Cohen, Jacqueline N.; Sears, Heather A.; Byers, E. Sandra; Weaver, Angela D.
March 2004
Canadian Journal of Human Sexuality;2004, Vol. 13 Issue 1, p1
Academic Journal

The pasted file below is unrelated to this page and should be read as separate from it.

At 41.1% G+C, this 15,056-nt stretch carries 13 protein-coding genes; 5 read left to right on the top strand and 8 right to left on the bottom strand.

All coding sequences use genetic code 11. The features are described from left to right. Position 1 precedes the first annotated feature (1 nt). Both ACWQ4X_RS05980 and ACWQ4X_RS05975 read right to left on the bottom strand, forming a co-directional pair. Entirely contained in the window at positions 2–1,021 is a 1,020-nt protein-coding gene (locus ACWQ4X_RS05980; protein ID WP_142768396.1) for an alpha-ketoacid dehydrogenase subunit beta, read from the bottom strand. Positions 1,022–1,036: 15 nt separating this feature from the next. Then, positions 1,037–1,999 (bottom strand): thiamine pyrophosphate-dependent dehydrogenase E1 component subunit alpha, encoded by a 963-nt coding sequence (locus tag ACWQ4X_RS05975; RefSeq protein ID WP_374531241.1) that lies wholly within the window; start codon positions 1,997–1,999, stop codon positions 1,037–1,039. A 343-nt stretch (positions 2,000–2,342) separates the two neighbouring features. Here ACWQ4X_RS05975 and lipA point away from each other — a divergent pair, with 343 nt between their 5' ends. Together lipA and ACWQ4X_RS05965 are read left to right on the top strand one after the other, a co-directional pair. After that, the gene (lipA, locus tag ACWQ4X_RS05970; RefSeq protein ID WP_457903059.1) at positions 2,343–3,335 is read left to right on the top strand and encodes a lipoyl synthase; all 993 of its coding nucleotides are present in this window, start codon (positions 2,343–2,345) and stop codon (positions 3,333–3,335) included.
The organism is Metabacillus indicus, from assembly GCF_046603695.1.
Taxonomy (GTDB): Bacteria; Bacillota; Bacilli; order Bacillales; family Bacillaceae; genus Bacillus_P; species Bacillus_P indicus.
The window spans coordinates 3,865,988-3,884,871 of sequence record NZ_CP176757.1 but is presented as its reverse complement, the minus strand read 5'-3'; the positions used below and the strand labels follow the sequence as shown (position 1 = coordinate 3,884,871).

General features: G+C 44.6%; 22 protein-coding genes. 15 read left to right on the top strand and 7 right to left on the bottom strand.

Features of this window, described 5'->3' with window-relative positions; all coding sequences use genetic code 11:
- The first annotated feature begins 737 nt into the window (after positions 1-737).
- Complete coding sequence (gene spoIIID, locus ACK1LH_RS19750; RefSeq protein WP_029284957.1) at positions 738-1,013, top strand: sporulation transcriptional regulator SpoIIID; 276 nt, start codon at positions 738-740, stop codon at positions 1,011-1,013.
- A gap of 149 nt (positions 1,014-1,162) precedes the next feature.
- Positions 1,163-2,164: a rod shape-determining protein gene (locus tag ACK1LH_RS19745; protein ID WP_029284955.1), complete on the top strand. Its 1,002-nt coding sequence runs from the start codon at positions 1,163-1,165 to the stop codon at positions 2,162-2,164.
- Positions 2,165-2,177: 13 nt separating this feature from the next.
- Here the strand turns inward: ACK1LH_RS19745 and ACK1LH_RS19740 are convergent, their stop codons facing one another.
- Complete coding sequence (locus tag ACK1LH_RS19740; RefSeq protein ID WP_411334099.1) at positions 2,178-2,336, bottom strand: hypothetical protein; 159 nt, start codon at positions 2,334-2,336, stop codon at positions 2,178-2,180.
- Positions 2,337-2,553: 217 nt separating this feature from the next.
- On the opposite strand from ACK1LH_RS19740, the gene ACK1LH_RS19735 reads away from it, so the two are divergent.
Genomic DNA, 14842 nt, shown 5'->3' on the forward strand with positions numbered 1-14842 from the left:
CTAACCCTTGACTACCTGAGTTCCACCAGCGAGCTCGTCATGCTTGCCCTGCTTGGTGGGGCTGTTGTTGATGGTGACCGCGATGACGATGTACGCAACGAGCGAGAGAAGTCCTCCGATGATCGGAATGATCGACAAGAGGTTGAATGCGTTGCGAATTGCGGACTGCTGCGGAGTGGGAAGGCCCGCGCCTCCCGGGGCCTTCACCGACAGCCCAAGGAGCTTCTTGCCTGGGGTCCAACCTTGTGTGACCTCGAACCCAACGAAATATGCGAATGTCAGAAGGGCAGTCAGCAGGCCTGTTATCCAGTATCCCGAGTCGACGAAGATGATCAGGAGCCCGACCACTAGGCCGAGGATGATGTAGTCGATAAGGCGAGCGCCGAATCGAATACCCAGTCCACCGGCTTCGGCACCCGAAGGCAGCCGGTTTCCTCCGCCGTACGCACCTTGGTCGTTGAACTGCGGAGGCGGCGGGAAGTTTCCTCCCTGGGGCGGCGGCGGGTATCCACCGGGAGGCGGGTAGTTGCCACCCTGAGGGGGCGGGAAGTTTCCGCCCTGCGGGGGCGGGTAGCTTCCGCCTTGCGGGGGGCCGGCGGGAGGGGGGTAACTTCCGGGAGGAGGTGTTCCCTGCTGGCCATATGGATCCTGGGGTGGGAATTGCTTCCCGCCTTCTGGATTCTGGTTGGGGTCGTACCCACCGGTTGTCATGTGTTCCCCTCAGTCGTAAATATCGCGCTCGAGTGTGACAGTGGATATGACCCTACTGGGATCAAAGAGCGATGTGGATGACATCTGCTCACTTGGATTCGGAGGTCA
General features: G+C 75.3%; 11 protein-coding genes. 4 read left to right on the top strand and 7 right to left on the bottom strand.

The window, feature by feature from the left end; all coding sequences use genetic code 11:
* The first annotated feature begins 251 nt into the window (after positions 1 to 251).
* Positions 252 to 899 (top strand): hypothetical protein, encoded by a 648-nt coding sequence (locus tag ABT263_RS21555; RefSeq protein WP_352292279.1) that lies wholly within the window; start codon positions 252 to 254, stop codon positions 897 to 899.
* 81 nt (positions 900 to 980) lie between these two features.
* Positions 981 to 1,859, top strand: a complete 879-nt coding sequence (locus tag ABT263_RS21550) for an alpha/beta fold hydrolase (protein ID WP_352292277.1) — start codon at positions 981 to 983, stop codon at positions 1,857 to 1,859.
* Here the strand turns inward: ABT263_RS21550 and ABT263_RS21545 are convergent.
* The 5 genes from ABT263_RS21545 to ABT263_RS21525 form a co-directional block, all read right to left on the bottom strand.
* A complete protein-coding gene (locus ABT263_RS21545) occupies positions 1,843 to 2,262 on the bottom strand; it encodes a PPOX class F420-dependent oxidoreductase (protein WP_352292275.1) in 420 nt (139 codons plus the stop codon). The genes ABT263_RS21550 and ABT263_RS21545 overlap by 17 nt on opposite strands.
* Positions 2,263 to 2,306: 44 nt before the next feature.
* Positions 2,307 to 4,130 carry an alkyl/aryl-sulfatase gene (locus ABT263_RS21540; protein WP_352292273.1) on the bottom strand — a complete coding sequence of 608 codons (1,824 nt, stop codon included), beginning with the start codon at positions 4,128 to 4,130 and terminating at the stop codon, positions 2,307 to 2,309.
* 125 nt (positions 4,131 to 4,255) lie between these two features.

We surveyed 336 teachers in elementary and middle schools in New Brunswick to assess their attitudes towards sexual health education (SHE), the importance they assign to sexual health topics, their knowledge about and comfort teaching these topics, and the grade at which they think these topics should be introduced. Ninety-three percent of teachers supported school-based SHE. Most teachers (78%) thought SHE should start in elementary school; 97% indicated it should start by middle school. The teachers reported that the sexual health curriculum should include a broad range of topics, yet, on average, they felt only somewhat knowledgeable about sexual health. Median responses indicated that the teachers also felt only somewhat comfortable teaching most sexual health topics, including communicating about sex, birth control methods and safer sex practices, and sexual coercion and sexual assault; they felt less than somewhat comfortable teaching about masturbation and sexual pleasure and orgasm. There was some variation in responses by gender and teaching level. Although most of the teachers (65%) had received no training to teach SHE, the majority of teachers who had received training rated their training as good or very good. Regarding the quality of SHE in their own schools, although 41 % of teachers perceived it as good, very good, or excellent, over a quarter of teachers (28%) indicated that they did not know what the quality of SHE was in their school. These findings underscore the need for in-service training to increase teachers' knowledge about sexuality and their comfort teaching specific sexual health topics.


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